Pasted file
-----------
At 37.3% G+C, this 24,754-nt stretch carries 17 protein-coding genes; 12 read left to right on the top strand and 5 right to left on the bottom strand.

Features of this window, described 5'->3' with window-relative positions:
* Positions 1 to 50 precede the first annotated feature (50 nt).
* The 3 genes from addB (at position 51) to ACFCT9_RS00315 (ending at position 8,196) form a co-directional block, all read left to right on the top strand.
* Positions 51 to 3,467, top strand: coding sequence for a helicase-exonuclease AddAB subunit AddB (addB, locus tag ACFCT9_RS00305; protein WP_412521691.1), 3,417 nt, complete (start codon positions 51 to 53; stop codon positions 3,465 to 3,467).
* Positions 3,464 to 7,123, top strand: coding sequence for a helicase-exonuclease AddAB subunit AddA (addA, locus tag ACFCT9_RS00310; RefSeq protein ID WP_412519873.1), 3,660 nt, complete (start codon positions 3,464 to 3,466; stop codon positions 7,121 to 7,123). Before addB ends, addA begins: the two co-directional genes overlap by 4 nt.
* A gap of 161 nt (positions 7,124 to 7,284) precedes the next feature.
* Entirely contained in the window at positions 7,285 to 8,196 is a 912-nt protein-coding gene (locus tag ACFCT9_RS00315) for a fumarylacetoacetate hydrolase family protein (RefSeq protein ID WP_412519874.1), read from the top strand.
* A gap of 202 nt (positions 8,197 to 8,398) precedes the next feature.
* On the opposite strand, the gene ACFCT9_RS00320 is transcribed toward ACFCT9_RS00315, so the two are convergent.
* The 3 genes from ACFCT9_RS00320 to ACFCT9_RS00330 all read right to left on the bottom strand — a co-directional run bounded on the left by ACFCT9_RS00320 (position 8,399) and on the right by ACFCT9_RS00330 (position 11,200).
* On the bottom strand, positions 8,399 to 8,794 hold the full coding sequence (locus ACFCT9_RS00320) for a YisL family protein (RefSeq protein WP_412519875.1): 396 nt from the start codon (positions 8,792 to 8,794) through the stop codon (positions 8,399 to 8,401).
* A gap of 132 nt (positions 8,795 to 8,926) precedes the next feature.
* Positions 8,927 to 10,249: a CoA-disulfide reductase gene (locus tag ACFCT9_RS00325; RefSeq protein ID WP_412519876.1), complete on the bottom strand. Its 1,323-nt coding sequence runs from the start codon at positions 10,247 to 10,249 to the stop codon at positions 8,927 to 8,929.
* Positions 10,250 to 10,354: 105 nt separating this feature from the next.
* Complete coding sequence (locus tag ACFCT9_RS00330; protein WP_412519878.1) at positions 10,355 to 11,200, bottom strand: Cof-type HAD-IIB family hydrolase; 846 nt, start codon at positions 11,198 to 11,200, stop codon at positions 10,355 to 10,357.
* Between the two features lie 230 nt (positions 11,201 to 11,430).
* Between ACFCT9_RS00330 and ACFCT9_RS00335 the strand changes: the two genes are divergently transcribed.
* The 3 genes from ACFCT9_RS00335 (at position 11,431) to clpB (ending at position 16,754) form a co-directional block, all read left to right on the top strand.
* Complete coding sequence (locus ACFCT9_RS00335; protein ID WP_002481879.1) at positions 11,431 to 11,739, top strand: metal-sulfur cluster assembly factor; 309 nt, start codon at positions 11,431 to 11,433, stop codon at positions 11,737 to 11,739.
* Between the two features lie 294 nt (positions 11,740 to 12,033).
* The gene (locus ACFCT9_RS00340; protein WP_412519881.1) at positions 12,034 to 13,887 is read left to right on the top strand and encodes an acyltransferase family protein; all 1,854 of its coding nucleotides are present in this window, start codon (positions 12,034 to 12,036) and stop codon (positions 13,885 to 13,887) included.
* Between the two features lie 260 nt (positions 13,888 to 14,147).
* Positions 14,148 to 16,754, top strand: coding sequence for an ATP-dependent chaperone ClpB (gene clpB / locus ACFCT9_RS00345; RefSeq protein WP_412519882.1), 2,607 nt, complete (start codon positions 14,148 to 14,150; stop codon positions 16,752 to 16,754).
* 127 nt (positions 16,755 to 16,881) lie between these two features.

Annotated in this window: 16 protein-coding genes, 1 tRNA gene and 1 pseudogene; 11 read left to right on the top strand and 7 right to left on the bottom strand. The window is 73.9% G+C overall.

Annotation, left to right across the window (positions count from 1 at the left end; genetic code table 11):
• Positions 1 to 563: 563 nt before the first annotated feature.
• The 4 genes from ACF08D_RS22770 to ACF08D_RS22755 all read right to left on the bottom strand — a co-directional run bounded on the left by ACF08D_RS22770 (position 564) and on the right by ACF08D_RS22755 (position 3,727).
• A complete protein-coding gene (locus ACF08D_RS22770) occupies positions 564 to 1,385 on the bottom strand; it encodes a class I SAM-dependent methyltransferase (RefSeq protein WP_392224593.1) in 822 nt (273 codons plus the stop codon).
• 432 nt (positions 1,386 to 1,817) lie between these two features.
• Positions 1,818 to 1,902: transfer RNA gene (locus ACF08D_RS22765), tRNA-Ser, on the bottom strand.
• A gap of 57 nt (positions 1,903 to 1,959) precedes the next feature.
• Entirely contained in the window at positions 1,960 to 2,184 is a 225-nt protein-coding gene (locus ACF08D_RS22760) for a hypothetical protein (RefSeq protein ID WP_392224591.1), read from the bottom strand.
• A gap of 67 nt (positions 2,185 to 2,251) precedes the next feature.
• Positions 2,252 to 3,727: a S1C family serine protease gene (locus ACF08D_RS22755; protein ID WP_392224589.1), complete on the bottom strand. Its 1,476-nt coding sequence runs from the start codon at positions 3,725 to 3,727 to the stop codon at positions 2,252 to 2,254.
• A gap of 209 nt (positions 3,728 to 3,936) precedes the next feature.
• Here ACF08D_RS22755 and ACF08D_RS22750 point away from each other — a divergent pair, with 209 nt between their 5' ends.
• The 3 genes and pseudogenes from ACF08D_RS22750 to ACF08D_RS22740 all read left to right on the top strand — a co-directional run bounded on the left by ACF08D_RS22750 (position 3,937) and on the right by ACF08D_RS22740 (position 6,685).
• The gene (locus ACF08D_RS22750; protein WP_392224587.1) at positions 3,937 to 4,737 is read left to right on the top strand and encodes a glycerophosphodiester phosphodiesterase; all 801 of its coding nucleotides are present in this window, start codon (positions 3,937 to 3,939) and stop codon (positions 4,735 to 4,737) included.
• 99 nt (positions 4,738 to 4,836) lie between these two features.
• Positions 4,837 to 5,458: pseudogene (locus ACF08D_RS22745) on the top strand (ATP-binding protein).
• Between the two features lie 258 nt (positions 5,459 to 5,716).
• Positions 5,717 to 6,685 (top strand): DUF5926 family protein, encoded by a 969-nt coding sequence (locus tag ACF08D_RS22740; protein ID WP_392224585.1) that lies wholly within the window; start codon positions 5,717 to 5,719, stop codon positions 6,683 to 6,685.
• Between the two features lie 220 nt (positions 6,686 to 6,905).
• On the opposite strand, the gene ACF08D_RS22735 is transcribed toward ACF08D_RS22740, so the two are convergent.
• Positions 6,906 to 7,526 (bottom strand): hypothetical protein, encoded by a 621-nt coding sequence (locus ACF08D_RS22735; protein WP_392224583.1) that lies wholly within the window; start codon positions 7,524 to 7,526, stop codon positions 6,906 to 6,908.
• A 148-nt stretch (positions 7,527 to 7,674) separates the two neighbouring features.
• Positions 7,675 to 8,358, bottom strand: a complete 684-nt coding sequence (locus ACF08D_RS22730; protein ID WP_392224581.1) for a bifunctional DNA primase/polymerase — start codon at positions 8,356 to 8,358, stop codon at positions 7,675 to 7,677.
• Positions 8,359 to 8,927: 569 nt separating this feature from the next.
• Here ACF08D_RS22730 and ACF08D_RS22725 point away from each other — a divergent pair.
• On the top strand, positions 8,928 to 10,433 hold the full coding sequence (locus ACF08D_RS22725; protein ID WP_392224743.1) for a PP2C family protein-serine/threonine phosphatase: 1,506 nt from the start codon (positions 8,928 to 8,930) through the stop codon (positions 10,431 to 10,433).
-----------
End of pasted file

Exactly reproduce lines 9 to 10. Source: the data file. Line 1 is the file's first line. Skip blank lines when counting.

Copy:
* A gap of 202 nt (positions 8,197 to 8,398) precedes the next feature.
* On the opposite strand, the gene ACFCT9_RS00320 is transcribed toward ACFCT9_RS00315, so the two are convergent.